According to the the 'Robert Downey Jr Film Guide' web-site, "supposedly, the director ['Marek Kanievska'] suggested Robert Downey Jr. and Andrew McCarthy should go out and party to 'get into character' which ended with Downey in the middle of Santa Monica Boulevard, howling at the moon, and McCarthy had to bail him out of jail".
Because the novel didn't have a central plot or a core set of protagonists, but was more a set of interwoven events happening to a larger group of friends, this film differs considerably from the novel. In a surreal twist, the sequel novel, 'Imperial Bedrooms', has the original novel's characters aware of the film version of "Less Than Zero".
According to Wikipedia, source novelist [Bret Easton] "Ellis hated the film initially but his view of it later softened. He insists that the film bears no resemblance to his novel and felt that it was miscast with the exceptions of [Robert] Downey [Jnr] and James Spader".
In an interview, source novelist Bret Easton Ellis once said of this film adaptation of his book 'Less Than Zero': "Of course, I envisioned everybody in the book as blonde and everybody in the movie is a brunette".
Both the book and film of Less Than Zero (1987) and its reported sequel, titled Imperial Bedrooms, are named from an Elvis Costello song and album respectively. "Less Than Zero" is the first single off of the "My Aim is True" (1977) album whilst "Imperial Bedroom" is the name of Costello's 1982 album.
Jami Gertz is the actress who plays Blair in this movie based on the first novel by Bret Easton Ellis. In another book written by Ellis, "American Psycho", Patrick Bateman inquires about actress Jami Gertz at the Video Visions video store in New York's Upper West Side. The video store clerk does not know who Gertz is. Bateman then fantasizes briefly about having sex with Gertz while trying not to pay attention to someone talking to him.
Cinematographer Edward Lachman has said that the completed picture was originally a lot edgier and the 20th Century Fox studio, who felt the property was too edgy anyway and had limited the film's cost budget, wanted to tone down the movie and make it more commercial audience friendly, and did this by taking the film away from director Marek Kanievska in post-production.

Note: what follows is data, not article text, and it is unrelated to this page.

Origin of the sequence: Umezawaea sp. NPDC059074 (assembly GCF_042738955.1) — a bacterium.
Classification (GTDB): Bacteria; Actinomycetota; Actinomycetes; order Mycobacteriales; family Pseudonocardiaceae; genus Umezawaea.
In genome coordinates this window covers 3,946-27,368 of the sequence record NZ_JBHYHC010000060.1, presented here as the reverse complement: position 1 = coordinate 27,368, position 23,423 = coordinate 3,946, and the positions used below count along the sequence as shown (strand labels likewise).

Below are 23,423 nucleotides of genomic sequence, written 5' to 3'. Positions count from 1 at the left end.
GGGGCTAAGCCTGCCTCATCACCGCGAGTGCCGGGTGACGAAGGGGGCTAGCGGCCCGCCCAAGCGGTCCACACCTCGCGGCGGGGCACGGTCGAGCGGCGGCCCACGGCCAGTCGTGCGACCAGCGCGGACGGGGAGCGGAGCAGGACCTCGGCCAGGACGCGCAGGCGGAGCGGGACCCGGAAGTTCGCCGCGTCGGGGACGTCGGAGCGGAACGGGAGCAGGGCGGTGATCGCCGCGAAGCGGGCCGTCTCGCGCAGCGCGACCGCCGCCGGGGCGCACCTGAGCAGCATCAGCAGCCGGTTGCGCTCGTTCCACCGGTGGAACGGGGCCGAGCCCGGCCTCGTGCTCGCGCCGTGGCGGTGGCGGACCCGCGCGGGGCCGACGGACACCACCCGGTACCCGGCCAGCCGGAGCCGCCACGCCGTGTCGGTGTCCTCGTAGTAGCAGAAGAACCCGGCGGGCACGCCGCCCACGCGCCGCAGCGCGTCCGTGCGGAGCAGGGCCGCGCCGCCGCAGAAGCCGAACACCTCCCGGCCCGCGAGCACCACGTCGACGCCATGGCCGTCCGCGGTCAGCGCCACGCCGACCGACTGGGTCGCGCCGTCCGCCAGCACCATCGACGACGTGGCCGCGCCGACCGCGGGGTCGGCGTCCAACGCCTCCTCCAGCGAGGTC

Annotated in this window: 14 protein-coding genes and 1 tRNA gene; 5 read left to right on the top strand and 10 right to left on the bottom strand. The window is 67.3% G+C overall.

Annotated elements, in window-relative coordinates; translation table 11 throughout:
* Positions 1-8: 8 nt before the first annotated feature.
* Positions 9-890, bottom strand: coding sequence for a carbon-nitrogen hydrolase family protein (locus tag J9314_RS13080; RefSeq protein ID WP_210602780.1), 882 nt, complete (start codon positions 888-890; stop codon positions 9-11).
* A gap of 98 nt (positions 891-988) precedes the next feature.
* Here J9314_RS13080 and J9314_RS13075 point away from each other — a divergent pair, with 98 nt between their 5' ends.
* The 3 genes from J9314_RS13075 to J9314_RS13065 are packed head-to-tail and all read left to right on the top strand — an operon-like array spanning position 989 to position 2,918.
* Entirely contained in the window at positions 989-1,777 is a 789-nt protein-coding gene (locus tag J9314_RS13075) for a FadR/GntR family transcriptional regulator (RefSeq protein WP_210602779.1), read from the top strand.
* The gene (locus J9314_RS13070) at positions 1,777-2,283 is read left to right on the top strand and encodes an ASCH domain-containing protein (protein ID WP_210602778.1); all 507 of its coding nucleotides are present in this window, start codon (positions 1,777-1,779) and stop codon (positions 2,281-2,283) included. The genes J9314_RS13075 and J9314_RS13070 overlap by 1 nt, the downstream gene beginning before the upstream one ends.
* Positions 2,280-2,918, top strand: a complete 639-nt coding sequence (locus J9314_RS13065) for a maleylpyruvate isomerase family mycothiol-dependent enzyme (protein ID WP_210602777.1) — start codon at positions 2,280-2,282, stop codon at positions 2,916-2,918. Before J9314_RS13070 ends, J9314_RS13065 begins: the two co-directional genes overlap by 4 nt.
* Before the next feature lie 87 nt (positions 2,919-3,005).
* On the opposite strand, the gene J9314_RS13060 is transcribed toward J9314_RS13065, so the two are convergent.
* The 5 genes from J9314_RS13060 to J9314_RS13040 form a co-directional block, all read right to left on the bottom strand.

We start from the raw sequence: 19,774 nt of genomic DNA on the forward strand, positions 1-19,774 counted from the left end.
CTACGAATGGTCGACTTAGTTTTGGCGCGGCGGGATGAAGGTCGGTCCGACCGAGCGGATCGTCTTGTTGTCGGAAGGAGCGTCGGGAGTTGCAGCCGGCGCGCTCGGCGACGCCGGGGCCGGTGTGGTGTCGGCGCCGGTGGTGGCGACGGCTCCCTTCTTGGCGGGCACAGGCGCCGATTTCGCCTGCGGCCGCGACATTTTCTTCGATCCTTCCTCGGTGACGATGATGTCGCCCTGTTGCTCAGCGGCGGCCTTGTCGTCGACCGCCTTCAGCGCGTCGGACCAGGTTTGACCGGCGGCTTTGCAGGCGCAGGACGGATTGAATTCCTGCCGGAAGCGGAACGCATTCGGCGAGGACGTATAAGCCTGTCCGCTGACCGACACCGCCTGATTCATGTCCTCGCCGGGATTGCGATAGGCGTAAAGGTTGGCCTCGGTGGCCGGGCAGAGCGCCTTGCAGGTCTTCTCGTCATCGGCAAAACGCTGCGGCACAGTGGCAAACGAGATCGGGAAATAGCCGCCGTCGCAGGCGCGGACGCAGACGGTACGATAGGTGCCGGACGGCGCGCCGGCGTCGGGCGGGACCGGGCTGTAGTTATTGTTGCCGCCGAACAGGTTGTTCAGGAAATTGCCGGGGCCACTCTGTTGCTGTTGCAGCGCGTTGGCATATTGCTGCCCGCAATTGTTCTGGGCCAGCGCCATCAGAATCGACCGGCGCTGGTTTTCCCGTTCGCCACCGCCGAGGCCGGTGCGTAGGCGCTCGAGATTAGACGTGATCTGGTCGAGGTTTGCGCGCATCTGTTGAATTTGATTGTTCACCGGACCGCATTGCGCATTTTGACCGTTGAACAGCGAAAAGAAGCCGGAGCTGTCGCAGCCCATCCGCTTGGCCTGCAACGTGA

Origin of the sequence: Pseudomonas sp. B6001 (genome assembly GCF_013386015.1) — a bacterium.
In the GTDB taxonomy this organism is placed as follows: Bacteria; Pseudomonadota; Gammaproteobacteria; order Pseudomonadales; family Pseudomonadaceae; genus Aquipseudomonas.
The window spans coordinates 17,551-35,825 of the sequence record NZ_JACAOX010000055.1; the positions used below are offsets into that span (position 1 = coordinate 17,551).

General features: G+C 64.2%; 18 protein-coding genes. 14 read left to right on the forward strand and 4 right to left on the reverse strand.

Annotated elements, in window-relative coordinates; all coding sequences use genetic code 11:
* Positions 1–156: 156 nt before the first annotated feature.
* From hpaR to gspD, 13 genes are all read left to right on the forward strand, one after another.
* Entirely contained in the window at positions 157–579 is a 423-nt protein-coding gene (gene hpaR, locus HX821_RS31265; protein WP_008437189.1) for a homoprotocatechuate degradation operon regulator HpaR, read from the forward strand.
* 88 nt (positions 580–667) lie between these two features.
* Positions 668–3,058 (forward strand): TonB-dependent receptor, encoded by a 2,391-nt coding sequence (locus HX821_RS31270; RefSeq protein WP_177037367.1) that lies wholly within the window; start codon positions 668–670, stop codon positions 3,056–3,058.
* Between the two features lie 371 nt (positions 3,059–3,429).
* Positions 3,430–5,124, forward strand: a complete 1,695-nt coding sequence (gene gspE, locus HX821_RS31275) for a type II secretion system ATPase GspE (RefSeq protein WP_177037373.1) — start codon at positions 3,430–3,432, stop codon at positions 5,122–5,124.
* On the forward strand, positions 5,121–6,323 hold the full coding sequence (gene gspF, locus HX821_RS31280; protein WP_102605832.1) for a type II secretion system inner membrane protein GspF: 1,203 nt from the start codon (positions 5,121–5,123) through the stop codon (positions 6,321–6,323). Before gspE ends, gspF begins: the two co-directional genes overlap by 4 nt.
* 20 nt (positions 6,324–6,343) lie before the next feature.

According to the 1987 article "Sanitizing a Novel for the Screen" published in 'The New York Times', Pulitzer Prize-winning playwright Michael Cristofer, who wrote a screenplay for this film that got rejected, said the experience working on this film was an ugly one.
Producer Marvin Worth in June 1985 first optioned the film rights to Bret Easton Ellis' then unpublished "Less than Zero" novel by purchasing an option for the small amount of US $7,500 on the proviso that the 20th Century Fox film studio would make the movie.
A test screening of 15 to 24 year olds revealed that the sample disliked Robert Downey Jr.'s character. So reshoots were conducted with additional footage to show his and Jami Gertz's characters in a better light which included the happy and celebratory early graduation sequence.
Some of the film's english translations of this film's foreign film titles, according to the "Robert Downey Jr. Film Guide" website, were as follows: "Argentina: Corrupción en Beverly Hills (Corruption in Beverly Hills); Brazil: Abaixo de Zero (Less than Zero); Denmark: Livet i overhalingsbanen (Life in the Fast Lane); Finland: Alta Nollan (Under Nothing); France: Neige sur Beverly Hills (Snow on Beverly Hills); Germany: Unter Null (Under Zero); Israel: Young in Trap (English translation); Italy: Al Di Là Di Tutti i Limiti (Beyond All the Limits); Poland: Mniej Niz Zero (Less Than Zero); Spain: Golpe al Sueño Americano (A Blow to the American Dream); [and] Sweden: Noll Att Förlora (Nothing to Lose)".
The last name of Andrew McCarthy's character, Clay Easton, is the same name as the middle name of source novelist Bret Easton Ellis. Clay's surname was not given in Ellis' source "Less than Zero" novel. Its use here in this film is a direct reference to the author.
The producers and 20th Century Fox studio executives frequently argued about amount of decadence that would be depicted in this movie with the film being "meetinged to death" as the New York Times reported.
Marek Kanievska was hired as director for two reasons and these were based on his direction of his critically acclaimed 1984 film Another Country (1984). This was because Kanievska had in that film (1) fashioned unsympathetic characters making them sympathetic and (2) been able to handle themes of bi-sexuality and sexual ambivalence.